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PTSD - How it impacts you

Updated: Jul 7, 2021

David A. Dawson, Affinity Patient Advocacy Board

PTSD, or Post Traumatic Stress Disorder, is a debilitating and life-altering condition that can occur after a traumatic incident. Those who suffer from it relive their trauma repeatedly through flashbacks and nightmares, causing panic attacks, hypervigilance, overwhelming emotions, detachment from loved ones, and sometimes even self-destructive behavior. Sadly, PTSD is not an easy condition to treat or to live with. No pharmacological treatment has been developed that successfully treats PTSD. There is consensus among clinicians that existing pharmaceutical medicines such as antidepressants simply do not work. Multiple research studies demonstrate that people with PTSD using cannabis experience more relief from their symptoms than from using antidepressants and other psychiatric medications. Data from a 2019 study of veterans suffering from PTSD revealed medicinal cannabis provided better life quality, fewer psychological symptoms, reduced use of opiates, alcohol, tobacco, and pharmaceutical medicines.

Data from the 2019 Veterans Health and Medical Cannabis study conducted by Dr. Marion McNabb.

But PTSD doesn’t just impact soldiers in war. Approximately six out of every ten men and five out of every ten women in the U.S. experience at least one trauma in their lives. Overall, about seven to eight percent of people have PTSD. Anyone who has experienced or witnessed a frightening, shocking, or life-threatening event can develop post-traumatic stress disorder. This trauma may take many forms. It could be a car accident, a house fire, a sexual assault, or an explosion. PTSD is diagnosed if symptoms such as flashbacks, social anxiety, and nightmares persist for a month or more and negatively affect a person’s everyday life. Over half the United States population has witnessed traumatic events, and eight million people are reported to have PTSD.

Despite all the reports from PTSD patients that cannabis provides them a better quality of life, research of its potential for treating the condition was banned in the United States by President Richard Nixon in 1971. In the United States, politicians operate under the belief that they were elected due to their medical expertise and that their role is to determine the direction of medical research. Less repressive regimes have studied the medicinal potential of the molecules within the cannabis plant for more than half a century. Scientists conducting research in less repressive countries have identified the mechanism that causes the molecules within the cannabis plant to treat PTSD.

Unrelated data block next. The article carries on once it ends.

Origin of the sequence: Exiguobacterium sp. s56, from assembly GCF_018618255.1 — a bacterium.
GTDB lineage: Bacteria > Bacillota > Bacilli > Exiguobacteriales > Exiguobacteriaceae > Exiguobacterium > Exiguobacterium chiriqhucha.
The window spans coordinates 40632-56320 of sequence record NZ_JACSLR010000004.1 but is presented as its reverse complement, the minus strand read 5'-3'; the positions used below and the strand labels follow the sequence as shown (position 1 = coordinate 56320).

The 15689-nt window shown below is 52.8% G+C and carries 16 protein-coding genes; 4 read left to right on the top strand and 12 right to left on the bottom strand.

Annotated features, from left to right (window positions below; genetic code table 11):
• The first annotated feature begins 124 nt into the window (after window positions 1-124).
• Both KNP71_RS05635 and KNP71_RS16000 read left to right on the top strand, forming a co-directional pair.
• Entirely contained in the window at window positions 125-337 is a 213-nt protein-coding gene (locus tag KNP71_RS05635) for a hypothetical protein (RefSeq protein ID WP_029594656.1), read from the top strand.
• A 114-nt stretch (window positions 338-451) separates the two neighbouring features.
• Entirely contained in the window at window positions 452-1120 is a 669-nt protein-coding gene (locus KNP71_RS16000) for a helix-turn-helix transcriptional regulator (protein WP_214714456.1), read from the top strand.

It was discovered in 1992 that all vertebrates (including humans) produce molecules that are structurally similar to the molecules the plant produces. These molecules are called cannabinoids. Researchers have discovered the concentrations of these cannabinoid molecules in people suffering from PTSD are significantly less than the concentrations within non-PTSD suffering individuals. Put simply, medicinal cannabis treats PTSD by replacing the deficient cannabinoids in the PTSD sufferer with the structurally similar cannabinoids produced by the cannabis plant.

Courtesy of NIDA

The cannabinoid THC, found in the cannabis plant, is structurally similar to the brain cannabinoid called anandamide. The similarity in structure allows the plant cannabinoid to supplement an anandamide deficiency, thereby altering brain chemistry and treating PTSD.

The prohibition of research on the potential medical benefits of many cannabinoid molecules was rescinded in 2018. A study took place in the U.S. that adds to the evidence that cannabis could help those suffering from PTSD. The researchers found that PTSD sufferers who used cannabis not only saw reductions in their PTSD symptoms, but they were more than twice as likely to recover than those who were not using cannabinoids.

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